- A change in eating, sucking or nursing habits
- Persistent crying with an inability to be consoled
- Unexplained, unusual or easy irritability
- Changes in an ability to pay attention
- Change in sleeping habits
- Sadness or depression; lethargy
- Loss of interest in favorite activities or toys
When to See a Doctor
Always see your doctor if you or your child has received a blow to the head or body that concerns you or causes any significant behavioral changes. Seek emergency medical care if there are any signs or symptoms of severe traumatic brain injury following a recent blow or other traumatic injury to the head such as that caused by any type of vehicular accident such as a side impact, rear-end collision or head-on collision. Even if the head has not directly come into contact with any part of a vehicle, a brain injury may have occurred.
The terms “mild,” “moderate” and “severe” are used to describe the effects of the injury on the brains functioning. A mild injury to the brain is still a serious injury that requires prompt attention and an accurate diagnosis.
Seeking medical care as soon as a brain injury is suspected is imperative.
Traumatic Brain Injury (TBI)
Traumatic brain injuries affect almost 2 million people every year. Traumatic brain injuries are brain injuries resulting from an external force causing an alteration in brain function or other evidence of a change in brain pathology, usually caused by sudden brain movement inside the cranium.
Acquired Brain Injury (ABI)
Acquired brain injury is a more general term which includes external force as a cause, but also covers any injury occurring after birth that is not hereditary, congenital, or degenerative.
Brain aneurysms can be congenital or can be developed later in life. There are many types of cerebral aneurysms which affect people very differently. However, all aneurysms are caused by weakened areas in the blood vessels around the brain, which causes the vessel to bulge.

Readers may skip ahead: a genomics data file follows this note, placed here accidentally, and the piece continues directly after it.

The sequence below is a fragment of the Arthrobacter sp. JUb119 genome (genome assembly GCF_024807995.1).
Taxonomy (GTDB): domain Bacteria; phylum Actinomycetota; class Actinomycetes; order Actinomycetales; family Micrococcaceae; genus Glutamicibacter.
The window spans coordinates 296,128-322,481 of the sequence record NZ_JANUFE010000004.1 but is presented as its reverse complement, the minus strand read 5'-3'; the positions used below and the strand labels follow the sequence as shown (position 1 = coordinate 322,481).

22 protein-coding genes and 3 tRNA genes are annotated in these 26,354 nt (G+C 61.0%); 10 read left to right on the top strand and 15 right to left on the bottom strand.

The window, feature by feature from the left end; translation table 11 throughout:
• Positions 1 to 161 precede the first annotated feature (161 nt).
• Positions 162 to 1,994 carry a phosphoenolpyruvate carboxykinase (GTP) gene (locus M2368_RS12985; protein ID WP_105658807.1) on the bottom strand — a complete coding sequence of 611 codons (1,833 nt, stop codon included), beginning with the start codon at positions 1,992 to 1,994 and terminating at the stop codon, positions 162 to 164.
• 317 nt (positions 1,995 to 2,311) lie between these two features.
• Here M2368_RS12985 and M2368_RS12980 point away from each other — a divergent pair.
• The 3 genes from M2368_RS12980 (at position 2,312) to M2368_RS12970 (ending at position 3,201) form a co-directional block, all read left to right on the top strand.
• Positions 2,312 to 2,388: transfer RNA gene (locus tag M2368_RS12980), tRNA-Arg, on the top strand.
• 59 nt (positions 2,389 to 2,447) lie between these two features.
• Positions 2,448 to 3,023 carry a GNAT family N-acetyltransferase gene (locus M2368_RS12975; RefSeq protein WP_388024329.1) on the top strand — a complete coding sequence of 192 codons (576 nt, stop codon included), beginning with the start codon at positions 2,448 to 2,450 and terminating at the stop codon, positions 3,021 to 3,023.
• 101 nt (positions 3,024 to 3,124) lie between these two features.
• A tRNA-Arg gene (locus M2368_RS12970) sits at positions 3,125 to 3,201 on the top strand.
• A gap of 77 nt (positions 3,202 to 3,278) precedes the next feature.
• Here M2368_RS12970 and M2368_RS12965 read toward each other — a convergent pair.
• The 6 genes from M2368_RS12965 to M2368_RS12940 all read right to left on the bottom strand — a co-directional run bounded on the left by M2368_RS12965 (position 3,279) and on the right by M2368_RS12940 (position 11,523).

Epilepsy and Seizures
Epilepsy is a seizure disorder caused by permanently disturbed brain activity that causes the brain to send out abnormal signals. This seizure disorder can be caused by a traumatic injury to the brain, a stroke, an infection, or a congenital brain injury.
Brain injuries almost always affect the whole person, not just the brain or parts of cognition. They not only affect the victim, but also their friends, family members, and loved ones.
If you or a loved one have been involved in any kind of automobile or truck accident in which brain injury has been sustained, the lawyers of The Law Offices of Adrian Crane are here to help you and your family.
For more information please call an attorney at The Law Offices of Adrian Crane or contact us through the form on this website. If you have been involved in any type of car or truck accident which you believe may have resulted in any type of brain injury, you owe it to yourself and your family to get competent representation by an attorney who understands and cares about you and your rights.